It is now October 2019. I turned 40 this year and have two teenagers in high school. I have midlife emotional moments and am thinking deeper about faith and life in general. I still work in the NICU at Providence in Everett. With my part-time schedule, I am often in charge or a flex nurse. I attend deliveries, help with admissions, and assist with procedures – basically running around the unit. I check in with each family and try to provide support but VERY rarely have the opportunity to provide full patient care to the same babies, especially for a couple of days in a row.

That’s part of what made a particular Tuesday and Wednesday special. One baby I took care of those days was Juliet. She was transferred to us from an emergency room an hour away and was very ill with a virus. She worried me. I took cautious care of her among a couple of other babies, for two very busy days. I connected with her parents and was pleased to see her starting to turn the corner as my second shift came to an end.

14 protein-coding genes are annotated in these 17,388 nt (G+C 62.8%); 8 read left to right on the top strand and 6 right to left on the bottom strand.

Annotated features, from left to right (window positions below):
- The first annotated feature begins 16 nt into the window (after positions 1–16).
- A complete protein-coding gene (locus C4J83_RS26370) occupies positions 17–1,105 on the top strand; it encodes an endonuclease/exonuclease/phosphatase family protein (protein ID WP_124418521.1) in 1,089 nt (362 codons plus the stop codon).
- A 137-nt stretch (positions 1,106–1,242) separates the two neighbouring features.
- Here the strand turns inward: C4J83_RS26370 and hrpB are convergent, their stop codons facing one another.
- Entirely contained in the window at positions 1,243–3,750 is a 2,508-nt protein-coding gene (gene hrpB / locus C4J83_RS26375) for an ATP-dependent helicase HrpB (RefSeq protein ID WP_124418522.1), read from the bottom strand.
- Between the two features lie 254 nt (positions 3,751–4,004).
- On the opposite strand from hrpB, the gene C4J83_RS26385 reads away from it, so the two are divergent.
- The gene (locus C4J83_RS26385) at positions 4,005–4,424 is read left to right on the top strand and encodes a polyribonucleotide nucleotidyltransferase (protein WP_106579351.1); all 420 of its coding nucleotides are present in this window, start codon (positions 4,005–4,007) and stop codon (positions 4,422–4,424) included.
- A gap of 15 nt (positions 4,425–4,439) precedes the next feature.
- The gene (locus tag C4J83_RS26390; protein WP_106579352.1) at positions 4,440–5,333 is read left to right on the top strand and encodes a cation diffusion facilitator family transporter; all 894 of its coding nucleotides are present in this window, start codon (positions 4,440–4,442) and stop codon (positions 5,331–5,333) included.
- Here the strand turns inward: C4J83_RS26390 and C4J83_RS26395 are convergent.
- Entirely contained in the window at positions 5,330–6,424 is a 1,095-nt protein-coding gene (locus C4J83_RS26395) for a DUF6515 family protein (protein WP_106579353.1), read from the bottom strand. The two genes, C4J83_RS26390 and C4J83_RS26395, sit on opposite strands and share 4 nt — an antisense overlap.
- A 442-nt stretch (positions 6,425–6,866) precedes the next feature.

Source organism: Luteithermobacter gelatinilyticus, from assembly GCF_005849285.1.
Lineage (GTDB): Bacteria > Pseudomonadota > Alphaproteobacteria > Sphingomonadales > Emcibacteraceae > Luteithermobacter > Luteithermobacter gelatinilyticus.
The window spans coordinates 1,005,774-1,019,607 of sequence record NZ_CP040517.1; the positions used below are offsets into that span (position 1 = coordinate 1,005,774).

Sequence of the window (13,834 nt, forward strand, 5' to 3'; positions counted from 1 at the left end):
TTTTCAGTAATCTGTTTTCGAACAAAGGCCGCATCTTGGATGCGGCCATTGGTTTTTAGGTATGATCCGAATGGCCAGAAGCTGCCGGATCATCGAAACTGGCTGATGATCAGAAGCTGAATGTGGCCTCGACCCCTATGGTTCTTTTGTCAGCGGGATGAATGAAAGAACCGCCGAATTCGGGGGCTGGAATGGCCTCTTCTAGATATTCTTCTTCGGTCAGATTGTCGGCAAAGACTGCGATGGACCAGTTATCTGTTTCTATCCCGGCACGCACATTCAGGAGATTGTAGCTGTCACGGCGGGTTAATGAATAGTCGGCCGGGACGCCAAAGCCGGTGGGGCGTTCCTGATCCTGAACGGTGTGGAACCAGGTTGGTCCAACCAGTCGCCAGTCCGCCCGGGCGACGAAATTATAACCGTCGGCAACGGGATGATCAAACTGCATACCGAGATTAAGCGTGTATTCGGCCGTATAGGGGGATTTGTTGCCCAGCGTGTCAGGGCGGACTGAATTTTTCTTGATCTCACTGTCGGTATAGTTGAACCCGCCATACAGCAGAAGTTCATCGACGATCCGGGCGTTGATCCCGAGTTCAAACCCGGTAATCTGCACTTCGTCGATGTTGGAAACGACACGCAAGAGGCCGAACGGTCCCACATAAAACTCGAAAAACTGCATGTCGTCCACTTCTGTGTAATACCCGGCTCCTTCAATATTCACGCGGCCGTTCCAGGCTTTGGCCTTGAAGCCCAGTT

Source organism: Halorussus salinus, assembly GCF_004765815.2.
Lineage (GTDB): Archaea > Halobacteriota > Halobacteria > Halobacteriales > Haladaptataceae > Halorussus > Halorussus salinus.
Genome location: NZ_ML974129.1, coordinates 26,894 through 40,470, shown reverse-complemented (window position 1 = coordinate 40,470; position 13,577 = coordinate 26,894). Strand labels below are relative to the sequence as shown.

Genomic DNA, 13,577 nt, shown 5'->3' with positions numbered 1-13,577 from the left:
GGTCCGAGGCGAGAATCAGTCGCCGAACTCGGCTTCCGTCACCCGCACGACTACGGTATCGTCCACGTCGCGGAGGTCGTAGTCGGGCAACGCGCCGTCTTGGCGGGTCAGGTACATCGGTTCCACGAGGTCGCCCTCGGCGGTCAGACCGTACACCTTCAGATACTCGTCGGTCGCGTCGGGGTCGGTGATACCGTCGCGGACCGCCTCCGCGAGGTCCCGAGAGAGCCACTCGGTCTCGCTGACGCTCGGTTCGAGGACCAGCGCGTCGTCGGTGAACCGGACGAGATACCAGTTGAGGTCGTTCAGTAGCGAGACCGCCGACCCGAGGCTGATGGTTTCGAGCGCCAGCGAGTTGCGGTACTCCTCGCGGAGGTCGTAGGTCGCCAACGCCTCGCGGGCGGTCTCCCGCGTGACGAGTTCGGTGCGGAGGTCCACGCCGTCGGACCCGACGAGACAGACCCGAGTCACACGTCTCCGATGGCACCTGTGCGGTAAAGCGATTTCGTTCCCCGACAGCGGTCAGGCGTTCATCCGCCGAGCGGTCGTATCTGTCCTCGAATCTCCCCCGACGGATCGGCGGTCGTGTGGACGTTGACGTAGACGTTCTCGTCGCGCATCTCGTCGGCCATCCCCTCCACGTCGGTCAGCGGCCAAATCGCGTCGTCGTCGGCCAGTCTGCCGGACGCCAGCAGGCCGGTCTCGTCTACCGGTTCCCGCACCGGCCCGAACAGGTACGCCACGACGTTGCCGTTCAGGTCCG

I had clocked out for the day and was waiting for my carpool partner to finish giving report. We were running late. While I waited, Kyra, Juliet’s mom struck up a conversation with me and I gave her an update regarding her baby. She was excited that her husband’s family was on their way in to visit. At that moment, they came through the doors and we were introduced. All of a sudden, I couldn’t hear anything around me, my eyes locked with a familiar face from the past. I recognized Barry right away, but my brain was flashing through so many thoughts about how this was really happening, I couldn’t pull everything together. He stared at me too. “Do I know you?” he asked, but I could tell it wasn’t really a question.